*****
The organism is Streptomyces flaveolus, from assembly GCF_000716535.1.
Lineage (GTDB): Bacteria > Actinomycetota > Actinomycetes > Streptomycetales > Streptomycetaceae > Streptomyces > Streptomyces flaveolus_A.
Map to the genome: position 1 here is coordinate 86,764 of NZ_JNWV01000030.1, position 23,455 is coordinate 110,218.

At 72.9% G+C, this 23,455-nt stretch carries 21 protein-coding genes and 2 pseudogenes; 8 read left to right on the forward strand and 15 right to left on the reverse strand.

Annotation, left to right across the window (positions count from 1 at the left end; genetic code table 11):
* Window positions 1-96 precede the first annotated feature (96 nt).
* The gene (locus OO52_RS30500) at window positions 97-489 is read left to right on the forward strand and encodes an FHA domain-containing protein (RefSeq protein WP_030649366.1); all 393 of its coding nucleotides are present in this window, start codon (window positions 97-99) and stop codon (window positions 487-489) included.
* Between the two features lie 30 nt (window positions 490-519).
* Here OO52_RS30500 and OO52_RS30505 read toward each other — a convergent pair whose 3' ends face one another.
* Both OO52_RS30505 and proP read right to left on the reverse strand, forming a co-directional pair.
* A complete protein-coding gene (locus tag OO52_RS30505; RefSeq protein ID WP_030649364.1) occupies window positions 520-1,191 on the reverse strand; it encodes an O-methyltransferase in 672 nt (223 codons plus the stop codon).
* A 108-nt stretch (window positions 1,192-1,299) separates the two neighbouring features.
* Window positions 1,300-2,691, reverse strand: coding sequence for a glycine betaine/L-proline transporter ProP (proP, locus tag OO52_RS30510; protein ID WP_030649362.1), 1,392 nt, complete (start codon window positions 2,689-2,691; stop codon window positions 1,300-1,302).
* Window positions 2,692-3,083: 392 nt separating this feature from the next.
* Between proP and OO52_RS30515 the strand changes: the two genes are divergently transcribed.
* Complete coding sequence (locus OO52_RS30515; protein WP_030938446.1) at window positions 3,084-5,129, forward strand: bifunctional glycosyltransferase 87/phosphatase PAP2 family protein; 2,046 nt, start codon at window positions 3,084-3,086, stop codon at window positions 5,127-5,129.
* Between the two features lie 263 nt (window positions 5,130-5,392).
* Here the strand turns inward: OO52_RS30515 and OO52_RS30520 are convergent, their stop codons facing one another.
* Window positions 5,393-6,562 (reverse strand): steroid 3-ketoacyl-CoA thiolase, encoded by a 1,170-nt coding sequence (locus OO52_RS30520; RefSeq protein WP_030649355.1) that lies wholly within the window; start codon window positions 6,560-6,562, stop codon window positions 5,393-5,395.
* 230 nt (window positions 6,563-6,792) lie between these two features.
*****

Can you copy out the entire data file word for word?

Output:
The organism is Streptomyces flaveolus, from assembly GCF_000716535.1.
Lineage (GTDB): Bacteria > Actinomycetota > Actinomycetes > Streptomycetales > Streptomycetaceae > Streptomyces > Streptomyces flaveolus_A.
Map to the genome: position 1 here is coordinate 86,764 of NZ_JNWV01000030.1, position 23,455 is coordinate 110,218.

At 72.9% G+C, this 23,455-nt stretch carries 21 protein-coding genes and 2 pseudogenes; 8 read left to right on the forward strand and 15 right to left on the reverse strand.

Annotation, left to right across the window (positions count from 1 at the left end; genetic code table 11):
* Window positions 1-96 precede the first annotated feature (96 nt).
* The gene (locus OO52_RS30500) at window positions 97-489 is read left to right on the forward strand and encodes an FHA domain-containing protein (RefSeq protein WP_030649366.1); all 393 of its coding nucleotides are present in this window, start codon (window positions 97-99) and stop codon (window positions 487-489) included.
* Between the two features lie 30 nt (window positions 490-519).
* Here OO52_RS30500 and OO52_RS30505 read toward each other — a convergent pair whose 3' ends face one another.
* Both OO52_RS30505 and proP read right to left on the reverse strand, forming a co-directional pair.
* A complete protein-coding gene (locus tag OO52_RS30505; RefSeq protein ID WP_030649364.1) occupies window positions 520-1,191 on the reverse strand; it encodes an O-methyltransferase in 672 nt (223 codons plus the stop codon).
* A 108-nt stretch (window positions 1,192-1,299) separates the two neighbouring features.
* Window positions 1,300-2,691, reverse strand: coding sequence for a glycine betaine/L-proline transporter ProP (proP, locus tag OO52_RS30510; protein ID WP_030649362.1), 1,392 nt, complete (start codon window positions 2,689-2,691; stop codon window positions 1,300-1,302).
* Window positions 2,692-3,083: 392 nt separating this feature from the next.
* Between proP and OO52_RS30515 the strand changes: the two genes are divergently transcribed.
* Complete coding sequence (locus OO52_RS30515; protein WP_030938446.1) at window positions 3,084-5,129, forward strand: bifunctional glycosyltransferase 87/phosphatase PAP2 family protein; 2,046 nt, start codon at window positions 3,084-3,086, stop codon at window positions 5,127-5,129.
* Between the two features lie 263 nt (window positions 5,130-5,392).
* Here the strand turns inward: OO52_RS30515 and OO52_RS30520 are convergent, their stop codons facing one another.
* Window positions 5,393-6,562 (reverse strand): steroid 3-ketoacyl-CoA thiolase, encoded by a 1,170-nt coding sequence (locus OO52_RS30520; RefSeq protein WP_030649355.1) that lies wholly within the window; start codon window positions 6,560-6,562, stop codon window positions 5,393-5,395.
* 230 nt (window positions 6,563-6,792) lie between these two features.